In the midst of so many challenges during another school year marked by the COVID-19 pandemic, it may seem difficult to start conversations about gratitude in your classroom or school. Yet finding ways to celebrate gratitude and appreciation can be a powerful tool that provides an antidote to the isolation and discord many students have experienced during the pandemic, while also yielding many benefits, such as:
- contributing to a more positive school culture for students and staff alike
- enriching students' social-emotional learning
- developing empathy and self-esteem
- boosting mental health
- strengthening school-family partnerships
At the same, gratitude can show educators what's working. For example:
- Student appreciations of classmates may highlight qualities that a teacher might have overlooked.
- Staff appreciations may inspire colleagues to try something new.
- Taking time to hear what's working for families may yield some important insights.
The following ideas highlight some ways to shine a spotlight on gratitude, with considerations that will ensure that English language learners (ELLs) and multilingual families are part of these activities.
Additional ideas, including tips for starting a personal gratitude practice, are available in the resources at the end of the article. The resource list also includes information about the research around gratitude in education and the archive of a Twitter chat with ELL educators focused on kindness and gratitude.
Slideshow: Gratitude Ideas
Ideas for Students
1. Introduce the concept of gratitude and related vocabulary words.
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Before starting a gratitude activity:
- talk about the meanings of words such as "grateful," "gratitude," and "appreciation"
- ask students to brainstorm student-friendly definitions for these words
- ask ELLs to share the meaning of "thank you" in their language
- make a display with "thank you" written in different languages, including in your students' languages (Thank you to Amanda Goman for sharing this idea on Twitter!)
You may wish to invite students to teach their classmates how to say "thank you" in their home languages. Talk with them about this beforehand, however, so as not to put students on the spot.
In addition, share models of sentence frames, messages, and notes that you might use in the activities below, such as:
Thank you for _______________.
___________ helped me by _______________.
I would like to express my gratitude for...
Tiffany Gordon, an ELL specialist and WIDA Fellow, color codes her sentence frames so that students know what they are reaching for in terms of language.
Video: Using sentence frames with ELLs
ESOL specialist Sheila Majdi from Arlington, VA explains what a sentence frame is and how she might use this strategy with ELLs.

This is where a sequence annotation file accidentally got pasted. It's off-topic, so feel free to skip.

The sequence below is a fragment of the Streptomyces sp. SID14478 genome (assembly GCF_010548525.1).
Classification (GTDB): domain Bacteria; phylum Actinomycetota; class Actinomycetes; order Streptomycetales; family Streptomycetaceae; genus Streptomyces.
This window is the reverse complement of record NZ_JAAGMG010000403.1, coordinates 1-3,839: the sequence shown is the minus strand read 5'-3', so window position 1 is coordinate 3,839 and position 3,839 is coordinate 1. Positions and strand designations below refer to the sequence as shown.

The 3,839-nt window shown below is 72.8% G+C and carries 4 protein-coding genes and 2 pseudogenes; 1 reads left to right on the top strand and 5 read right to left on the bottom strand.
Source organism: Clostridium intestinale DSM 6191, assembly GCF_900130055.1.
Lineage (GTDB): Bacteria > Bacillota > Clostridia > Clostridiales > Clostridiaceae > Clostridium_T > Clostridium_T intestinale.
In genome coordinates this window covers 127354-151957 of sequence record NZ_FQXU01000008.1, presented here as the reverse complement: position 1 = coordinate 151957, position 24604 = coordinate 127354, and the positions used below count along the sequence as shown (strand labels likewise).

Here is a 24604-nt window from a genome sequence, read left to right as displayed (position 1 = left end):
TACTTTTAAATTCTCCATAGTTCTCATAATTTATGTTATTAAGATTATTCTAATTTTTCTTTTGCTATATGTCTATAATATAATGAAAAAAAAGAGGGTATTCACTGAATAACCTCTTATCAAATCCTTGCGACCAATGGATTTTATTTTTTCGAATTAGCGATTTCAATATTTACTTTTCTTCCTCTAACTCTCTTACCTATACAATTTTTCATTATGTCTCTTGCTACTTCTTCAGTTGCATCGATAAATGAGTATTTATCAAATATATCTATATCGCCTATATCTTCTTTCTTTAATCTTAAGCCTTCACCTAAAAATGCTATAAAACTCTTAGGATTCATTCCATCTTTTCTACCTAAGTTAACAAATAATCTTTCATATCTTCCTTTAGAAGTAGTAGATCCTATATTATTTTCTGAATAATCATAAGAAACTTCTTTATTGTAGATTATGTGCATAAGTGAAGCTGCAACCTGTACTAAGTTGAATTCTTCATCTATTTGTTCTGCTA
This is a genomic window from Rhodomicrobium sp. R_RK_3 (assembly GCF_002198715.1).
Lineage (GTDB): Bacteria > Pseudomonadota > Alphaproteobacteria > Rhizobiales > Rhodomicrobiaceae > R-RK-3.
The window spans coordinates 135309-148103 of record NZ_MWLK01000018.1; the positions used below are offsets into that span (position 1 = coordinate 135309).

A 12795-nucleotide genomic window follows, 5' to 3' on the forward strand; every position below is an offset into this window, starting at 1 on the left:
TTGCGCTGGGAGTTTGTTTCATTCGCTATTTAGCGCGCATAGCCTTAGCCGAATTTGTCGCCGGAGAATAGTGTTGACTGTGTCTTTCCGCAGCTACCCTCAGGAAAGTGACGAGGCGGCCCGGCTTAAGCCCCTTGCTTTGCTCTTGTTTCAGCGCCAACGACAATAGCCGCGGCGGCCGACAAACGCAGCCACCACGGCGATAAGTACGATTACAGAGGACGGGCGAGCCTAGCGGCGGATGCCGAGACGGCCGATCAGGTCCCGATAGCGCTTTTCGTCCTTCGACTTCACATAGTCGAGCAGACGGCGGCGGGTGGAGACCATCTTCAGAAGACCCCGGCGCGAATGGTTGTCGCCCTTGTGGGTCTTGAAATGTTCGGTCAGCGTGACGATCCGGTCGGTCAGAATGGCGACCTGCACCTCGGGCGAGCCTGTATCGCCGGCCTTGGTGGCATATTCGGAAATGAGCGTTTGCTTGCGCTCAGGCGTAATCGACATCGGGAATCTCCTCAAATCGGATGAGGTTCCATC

2. Ask students to brainstorm examples of kindness and gratitude.
Ask students for examples of kindness and gratitude that they might see in their lives. You can also ask them to brainstorm on topics such as "How to welcome a new student." You may also wish to talk about how to welcome visitors to the classroom, as this class had done before ELL expert Beth Skelton arrived in the room. She writes, "I was the recipient of such a welcome in a 5th grade class. I walked in for an observation and a student stood up, shook my hand, welcomed me to the class, showed me to an empty chair, and offered me a glass of water!"
Teacher Ashley Singh shares examples of kindness from her classroom including, "The friendship my students have for each other. When we have a new student, the way they stand together and help them adjust to our school. The quiet encouragement in class. Waiting for each other at their lockers. Explaining the cafeteria food." And some schools are hosting Kindness Clubs to help spread kindness around the building.
3. Talk about gratitude during circle time or advisory period.
One way to start conversations about gratitude in the classroom is to make it the focus of circle time or discussions during homeroom or advisory periods. Some topics could include the following:
Can you think of a time when…
- a classmate helped you
- a teacher or other adult at the school helped you
- a relative helped you
- a neighbor helped you
- someone helped you during a difficult time
- something you are grateful for
- someone thanked you for something you did
Video: Finding a new friend after Hurricane Maria
When Nelson Rodriguez left Puerto Rico after Hurricane Maria, he quickly found a new friend in his teacher in Syracuse, NY, Jesus Ortiz. In this special video, they both remember the day they met and talk about the bond they formed.
4. Use writing prompts.
Use the prompts from activity #1 in a writing activity. Students could try different options based on their level of language proficiency:
- draw their responses
- write short sentences about their responses
- write a journal entry about their experiences
To support students' writing:
- Share examples of the kind of response you are looking for.
- Help students brainstorm their ideas with a graphic organizer.
Video: Brainstorming a journal assignment with high school ELLs
Learn how high school ELL teacher Michelle Lawrence guides her students through the brainstorming process as they prepare to write a journal.
5. Write thank-you notes.
An additional extension activity is to write thank-you notes with your students. For example, students can write a thank-you note for: